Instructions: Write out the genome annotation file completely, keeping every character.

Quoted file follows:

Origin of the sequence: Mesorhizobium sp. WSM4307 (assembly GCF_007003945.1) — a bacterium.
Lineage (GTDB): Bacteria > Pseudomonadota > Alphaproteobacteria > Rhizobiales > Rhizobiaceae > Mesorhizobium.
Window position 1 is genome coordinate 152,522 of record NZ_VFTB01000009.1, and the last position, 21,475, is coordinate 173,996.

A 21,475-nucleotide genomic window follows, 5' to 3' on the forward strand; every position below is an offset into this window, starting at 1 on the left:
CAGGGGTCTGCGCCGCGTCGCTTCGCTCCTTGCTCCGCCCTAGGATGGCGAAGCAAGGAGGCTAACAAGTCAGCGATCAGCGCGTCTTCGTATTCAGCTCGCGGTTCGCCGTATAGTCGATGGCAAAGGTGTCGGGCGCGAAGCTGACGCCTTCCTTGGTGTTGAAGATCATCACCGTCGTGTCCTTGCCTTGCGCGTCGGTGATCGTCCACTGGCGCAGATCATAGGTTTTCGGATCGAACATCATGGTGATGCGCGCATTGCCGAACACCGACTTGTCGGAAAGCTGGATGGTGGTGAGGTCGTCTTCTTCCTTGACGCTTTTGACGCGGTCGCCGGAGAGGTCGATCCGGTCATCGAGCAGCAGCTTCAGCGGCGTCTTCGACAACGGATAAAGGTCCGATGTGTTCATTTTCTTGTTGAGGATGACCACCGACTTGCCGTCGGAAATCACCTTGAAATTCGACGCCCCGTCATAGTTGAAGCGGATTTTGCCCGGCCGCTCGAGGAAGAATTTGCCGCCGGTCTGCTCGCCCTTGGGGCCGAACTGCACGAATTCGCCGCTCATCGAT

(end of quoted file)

Origin of the sequence: Mesorhizobium sp. WSM4307 (assembly GCF_007003945.1) — a bacterium.
Lineage (GTDB): Bacteria > Pseudomonadota > Alphaproteobacteria > Rhizobiales > Rhizobiaceae > Mesorhizobium.
Window position 1 is genome coordinate 152,522 of record NZ_VFTB01000009.1, and the last position, 21,475, is coordinate 173,996.

A 21,475-nucleotide genomic window follows, 5' to 3' on the forward strand; every position below is an offset into this window, starting at 1 on the left:
CAGGGGTCTGCGCCGCGTCGCTTCGCTCCTTGCTCCGCCCTAGGATGGCGAAGCAAGGAGGCTAACAAGTCAGCGATCAGCGCGTCTTCGTATTCAGCTCGCGGTTCGCCGTATAGTCGATGGCAAAGGTGTCGGGCGCGAAGCTGACGCCTTCCTTGGTGTTGAAGATCATCACCGTCGTGTCCTTGCCTTGCGCGTCGGTGATCGTCCACTGGCGCAGATCATAGGTTTTCGGATCGAACATCATGGTGATGCGCGCATTGCCGAACACCGACTTGTCGGAAAGCTGGATGGTGGTGAGGTCGTCTTCTTCCTTGACGCTTTTGACGCGGTCGCCGGAGAGGTCGATCCGGTCATCGAGCAGCAGCTTCAGCGGCGTCTTCGACAACGGATAAAGGTCCGATGTGTTCATTTTCTTGTTGAGGATGACCACCGACTTGCCGTCGGAAATCACCTTGAAATTCGACGCCCCGTCATAGTTGAAGCGGATTTTGCCCGGCCGCTCGAGGAAGAATTTGCCGCCGGTCTGCTCGCCCTTGGGGCCGAACTGCACGAATTCGCCGCTCATCGAT